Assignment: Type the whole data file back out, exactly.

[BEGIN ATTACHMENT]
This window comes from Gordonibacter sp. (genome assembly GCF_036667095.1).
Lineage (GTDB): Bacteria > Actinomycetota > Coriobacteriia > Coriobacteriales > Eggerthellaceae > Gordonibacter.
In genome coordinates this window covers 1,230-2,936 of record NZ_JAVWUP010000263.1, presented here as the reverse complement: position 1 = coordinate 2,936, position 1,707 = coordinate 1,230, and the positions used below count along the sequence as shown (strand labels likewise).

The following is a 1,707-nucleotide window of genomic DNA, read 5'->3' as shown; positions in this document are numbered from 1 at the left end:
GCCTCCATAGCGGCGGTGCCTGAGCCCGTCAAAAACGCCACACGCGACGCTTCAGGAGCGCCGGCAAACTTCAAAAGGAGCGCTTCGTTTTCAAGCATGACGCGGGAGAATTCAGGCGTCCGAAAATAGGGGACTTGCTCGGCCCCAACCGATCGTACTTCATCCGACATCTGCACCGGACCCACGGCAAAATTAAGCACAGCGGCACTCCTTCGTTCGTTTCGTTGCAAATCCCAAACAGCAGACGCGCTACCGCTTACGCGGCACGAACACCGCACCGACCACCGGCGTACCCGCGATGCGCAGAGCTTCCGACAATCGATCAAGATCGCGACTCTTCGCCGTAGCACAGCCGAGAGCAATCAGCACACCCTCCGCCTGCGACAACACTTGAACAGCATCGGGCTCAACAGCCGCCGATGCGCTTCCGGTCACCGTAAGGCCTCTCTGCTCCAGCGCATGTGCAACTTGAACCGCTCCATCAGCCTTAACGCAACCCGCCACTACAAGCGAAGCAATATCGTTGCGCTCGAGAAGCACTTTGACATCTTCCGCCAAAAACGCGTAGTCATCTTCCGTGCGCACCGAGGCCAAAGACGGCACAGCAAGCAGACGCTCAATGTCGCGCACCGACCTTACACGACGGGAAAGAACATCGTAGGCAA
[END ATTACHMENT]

This window comes from Gordonibacter sp. (genome assembly GCF_036667095.1).
Lineage (GTDB): Bacteria > Actinomycetota > Coriobacteriia > Coriobacteriales > Eggerthellaceae > Gordonibacter.
In genome coordinates this window covers 1,230-2,936 of record NZ_JAVWUP010000263.1, presented here as the reverse complement: position 1 = coordinate 2,936, position 1,707 = coordinate 1,230, and the positions used below count along the sequence as shown (strand labels likewise).

The following is a 1,707-nucleotide window of genomic DNA, read 5'->3' as shown; positions in this document are numbered from 1 at the left end:
GCCTCCATAGCGGCGGTGCCTGAGCCCGTCAAAAACGCCACACGCGACGCTTCAGGAGCGCCGGCAAACTTCAAAAGGAGCGCTTCGTTTTCAAGCATGACGCGGGAGAATTCAGGCGTCCGAAAATAGGGGACTTGCTCGGCCCCAACCGATCGTACTTCATCCGACATCTGCACCGGACCCACGGCAAAATTAAGCACAGCGGCACTCCTTCGTTCGTTTCGTTGCAAATCCCAAACAGCAGACGCGCTACCGCTTACGCGGCACGAACACCGCACCGACCACCGGCGTACCCGCGATGCGCAGAGCTTCCGACAATCGATCAAGATCGCGACTCTTCGCCGTAGCACAGCCGAGAGCAATCAGCACACCCTCCGCCTGCGACAACACTTGAACAGCATCGGGCTCAACAGCCGCCGATGCGCTTCCGGTCACCGTAAGGCCTCTCTGCTCCAGCGCATGTGCAACTTGAACCGCTCCATCAGCCTTAACGCAACCCGCCACTACAAGCGAAGCAATATCGTTGCGCTCGAGAAGCACTTTGACATCTTCCGCCAAAAACGCGTAGTCATCTTCCGTGCGCACCGAGGCCAAAGACGGCACAGCAAGCAGACGCTCAATGTCGCGCACCGACCTTACACGACGGGAAAGAACATCGTAGGCAA